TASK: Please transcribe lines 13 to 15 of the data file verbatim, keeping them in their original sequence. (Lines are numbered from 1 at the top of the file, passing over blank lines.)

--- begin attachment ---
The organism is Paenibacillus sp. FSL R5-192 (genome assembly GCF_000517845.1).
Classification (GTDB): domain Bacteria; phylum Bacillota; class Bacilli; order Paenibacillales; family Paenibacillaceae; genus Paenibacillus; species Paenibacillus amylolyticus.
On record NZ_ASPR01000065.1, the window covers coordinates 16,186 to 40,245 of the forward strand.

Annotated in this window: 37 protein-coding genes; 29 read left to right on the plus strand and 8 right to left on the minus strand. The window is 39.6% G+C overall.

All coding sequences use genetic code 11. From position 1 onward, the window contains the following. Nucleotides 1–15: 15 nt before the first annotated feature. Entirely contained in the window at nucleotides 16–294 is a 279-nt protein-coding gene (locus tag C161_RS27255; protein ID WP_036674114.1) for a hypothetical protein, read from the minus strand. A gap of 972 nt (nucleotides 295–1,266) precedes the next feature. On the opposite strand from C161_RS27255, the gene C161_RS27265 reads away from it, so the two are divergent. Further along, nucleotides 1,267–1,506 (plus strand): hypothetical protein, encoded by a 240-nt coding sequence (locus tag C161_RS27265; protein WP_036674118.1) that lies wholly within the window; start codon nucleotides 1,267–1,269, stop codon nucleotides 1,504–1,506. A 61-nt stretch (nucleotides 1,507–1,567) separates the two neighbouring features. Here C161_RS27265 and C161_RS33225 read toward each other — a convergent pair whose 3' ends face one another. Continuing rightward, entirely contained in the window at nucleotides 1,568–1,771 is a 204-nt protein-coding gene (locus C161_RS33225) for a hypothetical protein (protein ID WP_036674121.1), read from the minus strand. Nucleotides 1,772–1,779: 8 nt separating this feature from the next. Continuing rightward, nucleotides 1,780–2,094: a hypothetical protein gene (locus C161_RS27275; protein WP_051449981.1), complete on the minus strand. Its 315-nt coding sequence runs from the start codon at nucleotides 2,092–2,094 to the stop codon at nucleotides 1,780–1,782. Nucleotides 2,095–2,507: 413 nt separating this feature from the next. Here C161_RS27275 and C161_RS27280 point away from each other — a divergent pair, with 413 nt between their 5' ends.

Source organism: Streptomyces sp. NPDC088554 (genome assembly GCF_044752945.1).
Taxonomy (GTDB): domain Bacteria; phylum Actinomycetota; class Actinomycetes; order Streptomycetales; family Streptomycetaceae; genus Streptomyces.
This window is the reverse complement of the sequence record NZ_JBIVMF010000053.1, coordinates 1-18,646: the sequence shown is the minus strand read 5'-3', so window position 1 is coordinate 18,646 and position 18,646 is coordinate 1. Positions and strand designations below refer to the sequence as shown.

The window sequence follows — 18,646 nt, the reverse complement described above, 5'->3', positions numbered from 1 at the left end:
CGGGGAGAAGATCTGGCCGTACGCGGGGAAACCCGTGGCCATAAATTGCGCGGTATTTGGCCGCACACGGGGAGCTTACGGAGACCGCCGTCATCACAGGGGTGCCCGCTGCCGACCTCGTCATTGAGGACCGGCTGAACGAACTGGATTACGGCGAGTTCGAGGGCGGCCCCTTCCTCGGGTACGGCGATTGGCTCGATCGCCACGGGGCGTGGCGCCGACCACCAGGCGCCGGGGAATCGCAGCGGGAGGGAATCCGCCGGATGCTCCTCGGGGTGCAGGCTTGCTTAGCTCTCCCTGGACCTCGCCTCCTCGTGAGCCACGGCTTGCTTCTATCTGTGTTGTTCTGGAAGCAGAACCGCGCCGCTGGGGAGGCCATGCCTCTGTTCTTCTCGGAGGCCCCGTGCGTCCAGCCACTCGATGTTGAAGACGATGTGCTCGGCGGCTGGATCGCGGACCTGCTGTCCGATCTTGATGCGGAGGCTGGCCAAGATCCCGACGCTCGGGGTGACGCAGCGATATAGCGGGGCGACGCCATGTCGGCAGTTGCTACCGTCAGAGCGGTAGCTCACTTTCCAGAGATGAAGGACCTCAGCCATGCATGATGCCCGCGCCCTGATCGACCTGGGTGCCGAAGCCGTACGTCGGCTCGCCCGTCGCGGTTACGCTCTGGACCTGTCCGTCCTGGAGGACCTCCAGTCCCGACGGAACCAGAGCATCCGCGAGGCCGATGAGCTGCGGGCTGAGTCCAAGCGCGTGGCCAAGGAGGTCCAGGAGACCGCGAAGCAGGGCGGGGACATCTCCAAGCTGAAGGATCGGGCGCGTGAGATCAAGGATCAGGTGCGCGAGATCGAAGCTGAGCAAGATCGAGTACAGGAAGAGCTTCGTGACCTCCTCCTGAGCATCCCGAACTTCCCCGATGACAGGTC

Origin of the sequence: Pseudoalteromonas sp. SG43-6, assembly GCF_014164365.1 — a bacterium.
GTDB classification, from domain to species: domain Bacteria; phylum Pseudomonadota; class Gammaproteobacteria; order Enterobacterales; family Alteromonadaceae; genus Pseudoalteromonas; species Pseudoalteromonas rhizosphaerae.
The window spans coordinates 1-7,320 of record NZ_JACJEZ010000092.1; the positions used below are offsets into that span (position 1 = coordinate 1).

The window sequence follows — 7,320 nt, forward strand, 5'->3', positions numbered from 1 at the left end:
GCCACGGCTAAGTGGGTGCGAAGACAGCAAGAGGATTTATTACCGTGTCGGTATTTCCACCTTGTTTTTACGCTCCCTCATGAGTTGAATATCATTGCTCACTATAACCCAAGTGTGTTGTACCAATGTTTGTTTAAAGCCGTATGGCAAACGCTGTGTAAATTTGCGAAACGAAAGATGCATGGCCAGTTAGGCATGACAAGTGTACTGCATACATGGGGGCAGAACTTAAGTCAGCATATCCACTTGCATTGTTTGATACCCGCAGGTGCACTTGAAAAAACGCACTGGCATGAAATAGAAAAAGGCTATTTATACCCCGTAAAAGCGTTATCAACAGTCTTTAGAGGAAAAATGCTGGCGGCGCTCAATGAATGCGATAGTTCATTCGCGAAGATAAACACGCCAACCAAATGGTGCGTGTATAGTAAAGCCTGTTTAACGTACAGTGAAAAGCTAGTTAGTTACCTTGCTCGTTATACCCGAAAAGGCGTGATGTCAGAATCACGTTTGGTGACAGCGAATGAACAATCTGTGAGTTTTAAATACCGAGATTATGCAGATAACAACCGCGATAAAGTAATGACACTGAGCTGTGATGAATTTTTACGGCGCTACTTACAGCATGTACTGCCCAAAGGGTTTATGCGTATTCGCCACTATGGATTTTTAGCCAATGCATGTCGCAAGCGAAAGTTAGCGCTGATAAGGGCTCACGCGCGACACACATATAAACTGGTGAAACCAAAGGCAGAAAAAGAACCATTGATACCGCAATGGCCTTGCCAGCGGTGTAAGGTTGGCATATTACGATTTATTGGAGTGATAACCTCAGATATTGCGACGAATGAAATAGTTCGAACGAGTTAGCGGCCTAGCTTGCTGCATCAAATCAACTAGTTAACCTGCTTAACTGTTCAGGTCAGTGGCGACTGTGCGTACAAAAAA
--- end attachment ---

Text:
The window spans coordinates 1-7,320 of record NZ_JACJEZ010000092.1; the positions used below are offsets into that span (position 1 = coordinate 1).

The window sequence follows — 7,320 nt, forward strand, 5'->3', positions numbered from 1 at the left end:
GCCACGGCTAAGTGGGTGCGAAGACAGCAAGAGGATTTATTACCGTGTCGGTATTTCCACCTTGTTTTTACGCTCCCTCATGAGTTGAATATCATTGCTCACTATAACCCAAGTGTGTTGTACCAATGTTTGTTTAAAGCCGTATGGCAAACGCTGTGTAAATTTGCGAAACGAAAGATGCATGGCCAGTTAGGCATGACAAGTGTACTGCATACATGGGGGCAGAACTTAAGTCAGCATATCCACTTGCATTGTTTGATACCCGCAGGTGCACTTGAAAAAACGCACTGGCATGAAATAGAAAAAGGCTATTTATACCCCGTAAAAGCGTTATCAACAGTCTTTAGAGGAAAAATGCTGGCGGCGCTCAATGAATGCGATAGTTCATTCGCGAAGATAAACACGCCAACCAAATGGTGCGTGTATAGTAAAGCCTGTTTAACGTACAGTGAAAAGCTAGTTAGTTACCTTGCTCGTTATACCCGAAAAGGCGTGATGTCAGAATCACGTTTGGTGACAGCGAATGAACAATCTGTGAGTTTTAAATACCGAGATTATGCAGATAACAACCGCGATAAAGTAATGACACTGAGCTGTGATGAATTTTTACGGCGCTACTTACAGCATGTACTGCCCAAAGGGTTTATGCGTATTCGCCACTATGGATTTTTAGCCAATGCATGTCGCAAGCGAAAGTTAGCGCTGATAAGGGCTCACGCGCGACACACATATAAACTGGTGAAACCAAAGGCAGAAAAAGAACCATTGATACCGCAATGGCCTTGCCAGCGGTGTAAGGTTGGCATATTACGATTTATTGGAGTGATAACCTCAGATATTGCGACGAATGAAATAGTTCGAACGAGTTAGCGGCCTAGCTTGCTGCATCAAATCAACTAGTTAACCTGCTTAACTGTTCAGGTCAGTGGCGACTGTGCGTACAAAAAA